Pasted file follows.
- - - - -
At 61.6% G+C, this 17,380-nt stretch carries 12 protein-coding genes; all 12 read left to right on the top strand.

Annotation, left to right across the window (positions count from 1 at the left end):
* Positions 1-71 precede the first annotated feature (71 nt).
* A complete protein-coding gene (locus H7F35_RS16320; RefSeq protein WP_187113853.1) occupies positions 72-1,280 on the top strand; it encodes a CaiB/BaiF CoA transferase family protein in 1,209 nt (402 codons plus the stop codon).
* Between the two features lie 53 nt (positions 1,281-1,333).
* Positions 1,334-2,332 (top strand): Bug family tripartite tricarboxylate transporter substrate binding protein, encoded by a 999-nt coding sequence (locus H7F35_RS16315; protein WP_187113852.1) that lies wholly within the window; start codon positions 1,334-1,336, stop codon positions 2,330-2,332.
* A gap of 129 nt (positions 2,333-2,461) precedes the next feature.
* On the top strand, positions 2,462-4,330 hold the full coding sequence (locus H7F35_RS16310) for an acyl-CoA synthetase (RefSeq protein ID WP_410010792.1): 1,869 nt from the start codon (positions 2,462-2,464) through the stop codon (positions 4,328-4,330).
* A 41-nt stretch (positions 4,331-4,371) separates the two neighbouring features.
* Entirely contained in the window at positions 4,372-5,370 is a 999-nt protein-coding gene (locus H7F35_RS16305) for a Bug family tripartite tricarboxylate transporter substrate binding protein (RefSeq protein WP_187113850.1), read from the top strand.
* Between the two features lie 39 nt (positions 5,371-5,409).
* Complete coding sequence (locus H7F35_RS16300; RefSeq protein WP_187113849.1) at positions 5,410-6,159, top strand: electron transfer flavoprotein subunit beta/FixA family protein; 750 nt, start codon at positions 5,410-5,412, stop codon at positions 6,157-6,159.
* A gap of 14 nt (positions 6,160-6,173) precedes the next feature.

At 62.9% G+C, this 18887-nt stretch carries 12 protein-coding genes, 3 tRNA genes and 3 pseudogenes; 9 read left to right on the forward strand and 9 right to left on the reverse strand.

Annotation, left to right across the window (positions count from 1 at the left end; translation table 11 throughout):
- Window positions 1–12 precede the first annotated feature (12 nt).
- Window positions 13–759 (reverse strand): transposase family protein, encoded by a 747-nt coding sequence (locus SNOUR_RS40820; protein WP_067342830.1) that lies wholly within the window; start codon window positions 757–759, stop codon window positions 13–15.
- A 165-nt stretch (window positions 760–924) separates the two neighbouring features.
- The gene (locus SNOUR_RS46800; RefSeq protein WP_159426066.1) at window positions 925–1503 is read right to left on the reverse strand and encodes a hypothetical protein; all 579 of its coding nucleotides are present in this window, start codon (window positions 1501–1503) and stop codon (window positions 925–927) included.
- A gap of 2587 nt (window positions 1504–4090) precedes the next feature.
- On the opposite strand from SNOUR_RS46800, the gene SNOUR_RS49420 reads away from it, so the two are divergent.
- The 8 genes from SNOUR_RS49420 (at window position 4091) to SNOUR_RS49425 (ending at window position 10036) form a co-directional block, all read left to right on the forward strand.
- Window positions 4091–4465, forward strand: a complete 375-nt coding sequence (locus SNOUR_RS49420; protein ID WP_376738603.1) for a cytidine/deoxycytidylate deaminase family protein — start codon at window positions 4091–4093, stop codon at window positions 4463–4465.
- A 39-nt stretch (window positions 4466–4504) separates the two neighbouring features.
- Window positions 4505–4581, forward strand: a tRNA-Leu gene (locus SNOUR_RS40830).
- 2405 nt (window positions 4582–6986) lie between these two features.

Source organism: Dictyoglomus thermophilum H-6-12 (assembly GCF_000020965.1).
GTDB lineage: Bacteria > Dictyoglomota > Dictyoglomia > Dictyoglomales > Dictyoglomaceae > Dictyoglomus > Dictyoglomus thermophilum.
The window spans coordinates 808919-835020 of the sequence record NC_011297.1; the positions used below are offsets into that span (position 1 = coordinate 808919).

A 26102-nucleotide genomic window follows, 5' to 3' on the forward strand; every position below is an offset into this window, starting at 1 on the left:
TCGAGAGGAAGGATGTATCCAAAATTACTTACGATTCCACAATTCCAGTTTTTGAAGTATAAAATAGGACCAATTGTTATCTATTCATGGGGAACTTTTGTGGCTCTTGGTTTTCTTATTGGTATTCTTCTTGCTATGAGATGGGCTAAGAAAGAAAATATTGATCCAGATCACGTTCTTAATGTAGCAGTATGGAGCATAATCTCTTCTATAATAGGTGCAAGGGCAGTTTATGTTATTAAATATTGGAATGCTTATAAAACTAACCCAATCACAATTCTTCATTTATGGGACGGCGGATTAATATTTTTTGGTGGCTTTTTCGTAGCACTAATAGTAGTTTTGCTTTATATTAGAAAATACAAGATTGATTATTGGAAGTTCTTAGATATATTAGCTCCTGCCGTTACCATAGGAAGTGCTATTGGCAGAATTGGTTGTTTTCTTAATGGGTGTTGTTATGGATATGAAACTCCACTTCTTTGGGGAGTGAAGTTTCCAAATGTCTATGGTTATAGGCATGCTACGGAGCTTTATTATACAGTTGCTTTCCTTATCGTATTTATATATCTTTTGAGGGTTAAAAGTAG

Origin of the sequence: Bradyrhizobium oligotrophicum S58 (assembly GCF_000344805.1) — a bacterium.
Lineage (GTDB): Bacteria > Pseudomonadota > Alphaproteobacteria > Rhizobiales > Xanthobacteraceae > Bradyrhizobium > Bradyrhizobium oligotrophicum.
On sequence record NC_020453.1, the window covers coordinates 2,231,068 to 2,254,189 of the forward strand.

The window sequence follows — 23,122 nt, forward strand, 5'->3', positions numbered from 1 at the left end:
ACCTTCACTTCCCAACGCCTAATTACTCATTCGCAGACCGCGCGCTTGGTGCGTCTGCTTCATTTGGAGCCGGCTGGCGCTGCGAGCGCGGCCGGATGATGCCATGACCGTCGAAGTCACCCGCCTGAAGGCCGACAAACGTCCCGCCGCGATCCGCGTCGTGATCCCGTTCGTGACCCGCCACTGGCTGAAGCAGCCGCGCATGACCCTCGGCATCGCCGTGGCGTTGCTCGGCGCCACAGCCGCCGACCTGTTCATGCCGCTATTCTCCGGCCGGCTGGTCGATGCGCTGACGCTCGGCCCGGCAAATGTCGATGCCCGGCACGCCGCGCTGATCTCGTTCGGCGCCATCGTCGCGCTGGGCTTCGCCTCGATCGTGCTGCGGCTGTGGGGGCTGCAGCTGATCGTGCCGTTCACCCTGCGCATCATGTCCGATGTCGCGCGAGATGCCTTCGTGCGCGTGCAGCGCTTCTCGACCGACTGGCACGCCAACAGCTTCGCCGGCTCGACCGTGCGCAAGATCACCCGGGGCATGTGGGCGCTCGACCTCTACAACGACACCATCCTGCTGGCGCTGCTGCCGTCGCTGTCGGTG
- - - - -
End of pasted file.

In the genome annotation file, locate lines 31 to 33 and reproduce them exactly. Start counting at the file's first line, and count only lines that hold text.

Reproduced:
TCGAGAGGAAGGATGTATCCAAAATTACTTACGATTCCACAATTCCAGTTTTTGAAGTATAAAATAGGACCAATTGTTATCTATTCATGGGGAACTTTTGTGGCTCTTGGTTTTCTTATTGGTATTCTTCTTGCTATGAGATGGGCTAAGAAAGAAAATATTGATCCAGATCACGTTCTTAATGTAGCAGTATGGAGCATAATCTCTTCTATAATAGGTGCAAGGGCAGTTTATGTTATTAAATATTGGAATGCTTATAAAACTAACCCAATCACAATTCTTCATTTATGGGACGGCGGATTAATATTTTTTGGTGGCTTTTTCGTAGCACTAATAGTAGTTTTGCTTTATATTAGAAAATACAAGATTGATTATTGGAAGTTCTTAGATATATTAGCTCCTGCCGTTACCATAGGAAGTGCTATTGGCAGAATTGGTTGTTTTCTTAATGGGTGTTGTTATGGATATGAAACTCCACTTCTTTGGGGAGTGAAGTTTCCAAATGTCTATGGTTATAGGCATGCTACGGAGCTTTATTATACAGTTGCTTTCCTTATCGTATTTATATATCTTTTGAGGGTTAAAAGTAG

Origin of the sequence: Bradyrhizobium oligotrophicum S58 (assembly GCF_000344805.1) — a bacterium.
Lineage (GTDB): Bacteria > Pseudomonadota > Alphaproteobacteria > Rhizobiales > Xanthobacteraceae > Bradyrhizobium > Bradyrhizobium oligotrophicum.